Stoltz: Everyone who did visual effects on this film is also a director. We’ve all directed stuff — and not just something in high school. We’ve all directed professionally. So, we have this sense of trust in each other to know that if we hand something to someone, it’s not like they’ve only ever known the typical system of being handed a shot, doing one part of it, and moving on. We’re all people who have had to come up with solutions to really difficult problems while working on our own projects. Realizing that eventually set the tone for the rest of the movie for me, and I was able to chill out a bit more about time and budget.

Michelle Yeoh stands in front of her character's husband and daughter in a scene from Everything Everywhere All At Once.

This is the sort of film where it’s difficult to figure out where the visual effects are, and what’s done practically. Did that play to your strengths, too, as both VFX artists and part of such a small team?

Stoltz: Yeah, the only reason we were able to do it with a small team is that this is the way it works with the Daniels. None of us go into a project thinking, “Oh, just make that visual effects,” or “We can just do all of that in visual effects.” Anytime someone comes to me with a job, I tend to be like, “Can you do it practically instead?” It requires a lot of conversations. … It always starts with a practical base, and then that’s enhanced with visual effects as needed. “Racacoonie” [the raccoon under the chef’s hat] is one that comes to mind that we did nothing with. There were zero visual effects on Racacoonie.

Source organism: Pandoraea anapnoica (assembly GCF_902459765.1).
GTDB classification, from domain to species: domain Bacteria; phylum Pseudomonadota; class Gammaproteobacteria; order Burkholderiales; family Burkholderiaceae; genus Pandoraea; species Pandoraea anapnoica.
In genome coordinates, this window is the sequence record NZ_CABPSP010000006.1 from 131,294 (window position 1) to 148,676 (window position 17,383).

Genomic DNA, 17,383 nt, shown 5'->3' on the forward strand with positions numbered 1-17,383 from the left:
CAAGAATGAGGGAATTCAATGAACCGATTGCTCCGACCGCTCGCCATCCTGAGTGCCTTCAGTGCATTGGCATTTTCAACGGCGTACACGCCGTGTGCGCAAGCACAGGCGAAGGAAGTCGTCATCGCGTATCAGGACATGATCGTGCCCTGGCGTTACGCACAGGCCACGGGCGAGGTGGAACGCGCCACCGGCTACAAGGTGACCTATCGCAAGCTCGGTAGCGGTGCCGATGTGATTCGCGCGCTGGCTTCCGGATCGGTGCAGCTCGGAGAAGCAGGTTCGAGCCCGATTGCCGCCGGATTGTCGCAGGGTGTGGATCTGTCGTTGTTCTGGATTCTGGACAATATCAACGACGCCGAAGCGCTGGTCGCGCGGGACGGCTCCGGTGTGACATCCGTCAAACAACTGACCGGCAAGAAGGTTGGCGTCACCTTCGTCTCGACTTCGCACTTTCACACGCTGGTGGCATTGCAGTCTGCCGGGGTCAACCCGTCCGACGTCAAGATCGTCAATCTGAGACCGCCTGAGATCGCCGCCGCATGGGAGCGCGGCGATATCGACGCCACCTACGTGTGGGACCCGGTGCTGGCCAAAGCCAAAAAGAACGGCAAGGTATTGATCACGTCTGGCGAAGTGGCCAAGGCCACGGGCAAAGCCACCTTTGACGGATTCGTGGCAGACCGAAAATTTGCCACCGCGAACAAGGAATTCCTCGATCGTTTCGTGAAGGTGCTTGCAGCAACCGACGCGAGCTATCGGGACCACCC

Is there a VFX shot you’re particularly proud of in the film? Do you have a favorite scene you worked on?

Feldbau: I sure do. I got to do the shot of the security guard coming over the cubicles spread-eagle and… landing. You know the shot. The eagle truly landed with that one. That shot is the crowd-pleaser. It’s the moment you go to the theater for, and you hear everybody react to it. How fortunate that nobody else was as excited to take it, and that it will be there to punctuate my effects reel forever.

Stoltz: I knew you would love to do that one, so I gave it to you!

Feldbau: Thank you, Zak! That was truly a gift.

Stoltz: For me, it was the moment near the end when the bagel enters the IRS building. I was staring at that shot for… Wow, I don’t even know. That shot took a long time. There were so many elements. The camera goes through her eyes, and then there’s all these people who weren’t actually there but were shot on green screen later, and then we had to figure out what the bagel is doing once we introduce it. I started that shot six months before it was actually finished.